My morning starts with a flash. Mom stares at me with annoyance. “Will you ever put that camera down?” she asks me in exasperation. I shake my head, my thick ponytail gently bobbing side to side, my eyes shining in amusement. “Let me see it.” She coerces me over from her seat, arms stretching out on the cotton tablecloth splattered with various sunset colored flowers. Cups of spiced chai are lined up sporadically for the various family members who need their fix. Mom grasps the polaroid in her hand, watching it intently as it slowly develops from a dark visage to a dull picture, quite literally making something where there once was nothing. She smiles as she starts to notice her features, her warm dark brown eyes looking starkly black within the frame. The red turtleneck that sat on her neck made her look almost regal, and I swear if you could not see her worn out slippers peaking from underneath the table you could have thought she were a Queen. I walked back to my spot on the other side of the table as my aunt sits down, soft but powerful. She takes a cup of chai, its heat steaming her face as she takes a sip. Mom hands her the polaroid. She stares. “Is this what the kids are into these days?” I laugh softly, my lips tilting softly in amusement. She stared at me for a couple of seconds, then looked at Mom and shrugged. 

        I pick up my camera and position the lens over my left eye, squinting my right in a fast reflex. My finger holds the lever. I take a deep breath.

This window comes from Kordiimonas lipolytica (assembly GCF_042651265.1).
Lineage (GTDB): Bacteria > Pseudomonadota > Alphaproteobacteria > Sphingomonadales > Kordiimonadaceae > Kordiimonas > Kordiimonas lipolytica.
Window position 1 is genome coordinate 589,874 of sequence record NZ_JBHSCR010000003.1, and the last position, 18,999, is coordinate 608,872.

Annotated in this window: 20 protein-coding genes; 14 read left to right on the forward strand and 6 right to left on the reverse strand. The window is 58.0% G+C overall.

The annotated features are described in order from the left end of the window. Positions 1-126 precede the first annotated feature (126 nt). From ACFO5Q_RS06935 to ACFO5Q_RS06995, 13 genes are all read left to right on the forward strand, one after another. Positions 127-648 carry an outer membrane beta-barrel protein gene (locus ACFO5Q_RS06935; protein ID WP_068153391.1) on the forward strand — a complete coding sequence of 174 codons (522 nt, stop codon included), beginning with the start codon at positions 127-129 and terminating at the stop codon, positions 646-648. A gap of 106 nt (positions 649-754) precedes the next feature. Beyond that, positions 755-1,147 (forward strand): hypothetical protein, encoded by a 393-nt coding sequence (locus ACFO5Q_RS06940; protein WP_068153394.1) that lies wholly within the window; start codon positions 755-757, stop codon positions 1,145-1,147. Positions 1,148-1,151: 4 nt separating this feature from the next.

then out, 
                           then push. 

Story by Sonali


Riley refused to call it a “divorce” and instead called it a “transition” as if to try to shield me from what he assumed would be a shocking blow. Instead, the news was a relief. After Riley had walked out the door for the last time with only his mother’s wedding ring, I walked to the hardware store and bought bright yellow paint. Then, I walked back and painted the kitchen cabinets yellow. Then, I laid a yellow flowered table cloth on the kitchen table and called my mother. She booked a flight right away. 

“It all looks very bright, Joan,” she said when she walked in. 

“New beginnings,” I said and brought down a box of Polaroids I had taken at a time before Riley entered my life. They had been expertly hidden in the cupboard because I was quite embarrassed with my photographing skills. I sat down and flipped through them and tried to remember what I was thinking when I took each photograph. They were mainly pictures of when I hiked Mount Kilimanjaro at age nineteen.

“It’s not really fitting for the mood,” she said.

“But, you see Ma, I’m happy he divorced me. It’s thrilling to be single and be everything married people aren’t and have everything married people don’t have.”

“It’s a garish color.”

“I wasn’t happy with him. I never was.” 

 “If you like the color, then fine. It’s just that I think the color is garish.”  

“It’s more than the color, Ma, and you know it. It’s what yellow reminds me of. The future. Opportunity. A field of restless wheat.” I came across a photograph of the sun, a white bullseye in the picture. I seemed so close to it, close enough to reach out and touch it.

I almost smiled then, but I held back because of how frightening this independence was. It was exalting, sure, but it was overwhelming too. The divorce should have been the end of my life but instead, it felt like the beginning of something bigger that had not yet rose above the horizon.

Story by L. M. Boyd 

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